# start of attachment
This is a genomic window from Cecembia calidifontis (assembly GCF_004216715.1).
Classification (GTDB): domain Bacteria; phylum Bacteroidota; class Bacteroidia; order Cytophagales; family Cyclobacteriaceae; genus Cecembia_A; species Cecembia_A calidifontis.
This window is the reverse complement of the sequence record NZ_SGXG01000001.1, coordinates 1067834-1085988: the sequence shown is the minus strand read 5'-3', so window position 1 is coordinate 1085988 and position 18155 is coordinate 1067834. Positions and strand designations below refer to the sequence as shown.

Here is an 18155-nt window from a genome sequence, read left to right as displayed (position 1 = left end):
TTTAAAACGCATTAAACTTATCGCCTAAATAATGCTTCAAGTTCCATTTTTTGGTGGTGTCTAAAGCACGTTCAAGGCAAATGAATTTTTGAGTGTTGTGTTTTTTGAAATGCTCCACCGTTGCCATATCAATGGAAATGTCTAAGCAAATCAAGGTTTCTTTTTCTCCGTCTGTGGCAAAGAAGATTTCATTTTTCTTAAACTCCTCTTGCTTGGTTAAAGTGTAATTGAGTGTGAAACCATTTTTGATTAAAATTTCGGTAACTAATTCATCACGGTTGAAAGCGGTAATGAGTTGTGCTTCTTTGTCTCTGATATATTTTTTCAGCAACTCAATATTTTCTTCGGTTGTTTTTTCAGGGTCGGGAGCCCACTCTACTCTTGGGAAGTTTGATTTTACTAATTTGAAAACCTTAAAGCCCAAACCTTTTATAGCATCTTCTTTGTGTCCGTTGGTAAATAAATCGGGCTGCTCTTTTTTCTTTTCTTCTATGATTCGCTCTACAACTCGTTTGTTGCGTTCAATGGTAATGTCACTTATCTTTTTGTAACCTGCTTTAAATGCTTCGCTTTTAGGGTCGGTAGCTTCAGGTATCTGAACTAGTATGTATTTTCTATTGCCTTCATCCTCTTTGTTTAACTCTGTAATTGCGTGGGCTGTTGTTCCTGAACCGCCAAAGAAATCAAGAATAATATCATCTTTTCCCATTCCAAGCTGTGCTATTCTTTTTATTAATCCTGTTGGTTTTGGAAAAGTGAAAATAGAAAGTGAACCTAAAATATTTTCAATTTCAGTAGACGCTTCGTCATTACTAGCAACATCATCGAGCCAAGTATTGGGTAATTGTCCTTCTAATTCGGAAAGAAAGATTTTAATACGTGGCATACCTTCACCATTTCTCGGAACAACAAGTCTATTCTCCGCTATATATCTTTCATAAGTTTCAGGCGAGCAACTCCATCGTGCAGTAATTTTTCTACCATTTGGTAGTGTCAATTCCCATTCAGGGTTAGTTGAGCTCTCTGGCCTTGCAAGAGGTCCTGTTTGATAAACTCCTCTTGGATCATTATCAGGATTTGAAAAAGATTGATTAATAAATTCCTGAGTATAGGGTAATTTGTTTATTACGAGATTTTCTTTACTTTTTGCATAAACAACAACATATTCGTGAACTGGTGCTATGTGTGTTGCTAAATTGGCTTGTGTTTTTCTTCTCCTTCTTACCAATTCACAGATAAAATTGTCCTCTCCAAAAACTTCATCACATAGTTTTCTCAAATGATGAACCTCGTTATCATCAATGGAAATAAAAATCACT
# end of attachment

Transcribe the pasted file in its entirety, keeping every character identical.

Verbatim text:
This is a genomic window from Cecembia calidifontis (assembly GCF_004216715.1).
Classification (GTDB): domain Bacteria; phylum Bacteroidota; class Bacteroidia; order Cytophagales; family Cyclobacteriaceae; genus Cecembia_A; species Cecembia_A calidifontis.
This window is the reverse complement of the sequence record NZ_SGXG01000001.1, coordinates 1067834-1085988: the sequence shown is the minus strand read 5'-3', so window position 1 is coordinate 1085988 and position 18155 is coordinate 1067834. Positions and strand designations below refer to the sequence as shown.

Here is an 18155-nt window from a genome sequence, read left to right as displayed (position 1 = left end):
TTTAAAACGCATTAAACTTATCGCCTAAATAATGCTTCAAGTTCCATTTTTTGGTGGTGTCTAAAGCACGTTCAAGGCAAATGAATTTTTGAGTGTTGTGTTTTTTGAAATGCTCCACCGTTGCCATATCAATGGAAATGTCTAAGCAAATCAAGGTTTCTTTTTCTCCGTCTGTGGCAAAGAAGATTTCATTTTTCTTAAACTCCTCTTGCTTGGTTAAAGTGTAATTGAGTGTGAAACCATTTTTGATTAAAATTTCGGTAACTAATTCATCACGGTTGAAAGCGGTAATGAGTTGTGCTTCTTTGTCTCTGATATATTTTTTCAGCAACTCAATATTTTCTTCGGTTGTTTTTTCAGGGTCGGGAGCCCACTCTACTCTTGGGAAGTTTGATTTTACTAATTTGAAAACCTTAAAGCCCAAACCTTTTATAGCATCTTCTTTGTGTCCGTTGGTAAATAAATCGGGCTGCTCTTTTTTCTTTTCTTCTATGATTCGCTCTACAACTCGTTTGTTGCGTTCAATGGTAATGTCACTTATCTTTTTGTAACCTGCTTTAAATGCTTCGCTTTTAGGGTCGGTAGCTTCAGGTATCTGAACTAGTATGTATTTTCTATTGCCTTCATCCTCTTTGTTTAACTCTGTAATTGCGTGGGCTGTTGTTCCTGAACCGCCAAAGAAATCAAGAATAATATCATCTTTTCCCATTCCAAGCTGTGCTATTCTTTTTATTAATCCTGTTGGTTTTGGAAAAGTGAAAATAGAAAGTGAACCTAAAATATTTTCAATTTCAGTAGACGCTTCGTCATTACTAGCAACATCATCGAGCCAAGTATTGGGTAATTGTCCTTCTAATTCGGAAAGAAAGATTTTAATACGTGGCATACCTTCACCATTTCTCGGAACAACAAGTCTATTCTCCGCTATATATCTTTCATAAGTTTCAGGCGAGCAACTCCATCGTGCAGTAATTTTTCTACCATTTGGTAGTGTCAATTCCCATTCAGGGTTAGTTGAGCTCTCTGGCCTTGCAAGAGGTCCTGTTTGATAAACTCCTCTTGGATCATTATCAGGATTTGAAAAAGATTGATTAATAAATTCCTGAGTATAGGGTAATTTGTTTATTACGAGATTTTCTTTACTTTTTGCATAAACAACAACATATTCGTGAACTGGTGCTATGTGTGTTGCTAAATTGGCTTGTGTTTTTCTTCTCCTTCTTACCAATTCACAGATAAAATTGTCCTCTCCAAAAACTTCATCACATAGTTTTCTCAAATGATGAACCTCGTTATCATCAATGGAAATAAAAATCACT